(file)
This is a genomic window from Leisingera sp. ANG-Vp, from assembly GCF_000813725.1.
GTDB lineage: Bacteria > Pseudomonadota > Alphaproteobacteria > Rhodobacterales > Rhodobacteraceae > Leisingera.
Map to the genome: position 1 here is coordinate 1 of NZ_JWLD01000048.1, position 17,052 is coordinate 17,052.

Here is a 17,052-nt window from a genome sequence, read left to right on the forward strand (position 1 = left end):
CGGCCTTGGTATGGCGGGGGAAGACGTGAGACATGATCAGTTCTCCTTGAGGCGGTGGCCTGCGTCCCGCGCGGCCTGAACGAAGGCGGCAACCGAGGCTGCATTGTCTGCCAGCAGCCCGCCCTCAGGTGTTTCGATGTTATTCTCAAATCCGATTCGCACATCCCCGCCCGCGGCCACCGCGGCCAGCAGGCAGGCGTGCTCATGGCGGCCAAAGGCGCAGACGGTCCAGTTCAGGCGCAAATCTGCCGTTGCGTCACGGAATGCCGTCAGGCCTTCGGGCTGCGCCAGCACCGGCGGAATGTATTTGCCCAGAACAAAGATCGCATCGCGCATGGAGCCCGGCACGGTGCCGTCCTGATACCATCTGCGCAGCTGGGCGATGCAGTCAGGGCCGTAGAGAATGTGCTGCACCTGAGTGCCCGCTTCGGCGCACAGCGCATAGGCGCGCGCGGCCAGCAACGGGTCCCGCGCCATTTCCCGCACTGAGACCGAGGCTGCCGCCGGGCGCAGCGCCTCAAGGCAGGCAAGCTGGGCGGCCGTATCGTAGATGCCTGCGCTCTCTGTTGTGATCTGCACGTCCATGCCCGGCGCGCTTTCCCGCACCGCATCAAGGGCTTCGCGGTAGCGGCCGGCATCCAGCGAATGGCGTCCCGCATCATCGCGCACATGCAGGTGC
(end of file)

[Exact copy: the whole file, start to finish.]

This is a genomic window from Leisingera sp. ANG-Vp, from assembly GCF_000813725.1.
GTDB lineage: Bacteria > Pseudomonadota > Alphaproteobacteria > Rhodobacterales > Rhodobacteraceae > Leisingera.
Map to the genome: position 1 here is coordinate 1 of NZ_JWLD01000048.1, position 17,052 is coordinate 17,052.

Here is a 17,052-nt window from a genome sequence, read left to right on the forward strand (position 1 = left end):
CGGCCTTGGTATGGCGGGGGAAGACGTGAGACATGATCAGTTCTCCTTGAGGCGGTGGCCTGCGTCCCGCGCGGCCTGAACGAAGGCGGCAACCGAGGCTGCATTGTCTGCCAGCAGCCCGCCCTCAGGTGTTTCGATGTTATTCTCAAATCCGATTCGCACATCCCCGCCCGCGGCCACCGCGGCCAGCAGGCAGGCGTGCTCATGGCGGCCAAAGGCGCAGACGGTCCAGTTCAGGCGCAAATCTGCCGTTGCGTCACGGAATGCCGTCAGGCCTTCGGGCTGCGCCAGCACCGGCGGAATGTATTTGCCCAGAACAAAGATCGCATCGCGCATGGAGCCCGGCACGGTGCCGTCCTGATACCATCTGCGCAGCTGGGCGATGCAGTCAGGGCCGTAGAGAATGTGCTGCACCTGAGTGCCCGCTTCGGCGCACAGCGCATAGGCGCGCGCGGCCAGCAACGGGTCCCGCGCCATTTCCCGCACTGAGACCGAGGCTGCCGCCGGGCGCAGCGCCTCAAGGCAGGCAAGCTGGGCGGCCGTATCGTAGATGCCTGCGCTCTCTGTTGTGATCTGCACGTCCATGCCCGGCGCGCTTTCCCGCACCGCATCAAGGGCTTCGCGGTAGCGGCCGGCATCCAGCGAATGGCGTCCCGCATCATCGCGCACATGCAGGTGC